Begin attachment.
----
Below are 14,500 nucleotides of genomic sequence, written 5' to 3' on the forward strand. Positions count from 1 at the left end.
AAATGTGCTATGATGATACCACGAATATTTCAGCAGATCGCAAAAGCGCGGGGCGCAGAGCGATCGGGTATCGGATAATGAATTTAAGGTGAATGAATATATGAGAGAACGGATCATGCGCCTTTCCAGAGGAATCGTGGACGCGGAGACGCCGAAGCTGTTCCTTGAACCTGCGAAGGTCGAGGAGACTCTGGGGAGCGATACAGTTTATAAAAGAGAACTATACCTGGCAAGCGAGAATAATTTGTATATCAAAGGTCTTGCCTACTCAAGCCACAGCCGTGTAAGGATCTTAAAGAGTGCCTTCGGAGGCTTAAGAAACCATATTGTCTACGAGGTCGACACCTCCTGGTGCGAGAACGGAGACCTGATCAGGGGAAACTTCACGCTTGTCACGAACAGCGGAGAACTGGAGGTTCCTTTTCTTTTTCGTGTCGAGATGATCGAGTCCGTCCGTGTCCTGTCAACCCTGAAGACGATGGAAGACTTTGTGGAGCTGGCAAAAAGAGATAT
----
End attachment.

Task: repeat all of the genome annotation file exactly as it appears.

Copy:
Below are 14,500 nucleotides of genomic sequence, written 5' to 3' on the forward strand. Positions count from 1 at the left end.
AAATGTGCTATGATGATACCACGAATATTTCAGCAGATCGCAAAAGCGCGGGGCGCAGAGCGATCGGGTATCGGATAATGAATTTAAGGTGAATGAATATATGAGAGAACGGATCATGCGCCTTTCCAGAGGAATCGTGGACGCGGAGACGCCGAAGCTGTTCCTTGAACCTGCGAAGGTCGAGGAGACTCTGGGGAGCGATACAGTTTATAAAAGAGAACTATACCTGGCAAGCGAGAATAATTTGTATATCAAAGGTCTTGCCTACTCAAGCCACAGCCGTGTAAGGATCTTAAAGAGTGCCTTCGGAGGCTTAAGAAACCATATTGTCTACGAGGTCGACACCTCCTGGTGCGAGAACGGAGACCTGATCAGGGGAAACTTCACGCTTGTCACGAACAGCGGAGAACTGGAGGTTCCTTTTCTTTTTCGTGTCGAGATGATCGAGTCCGTCCGTGTCCTGTCAACCCTGAAGACGATGGAAGACTTTGTGGAGCTGGCAAAAAGAGATAT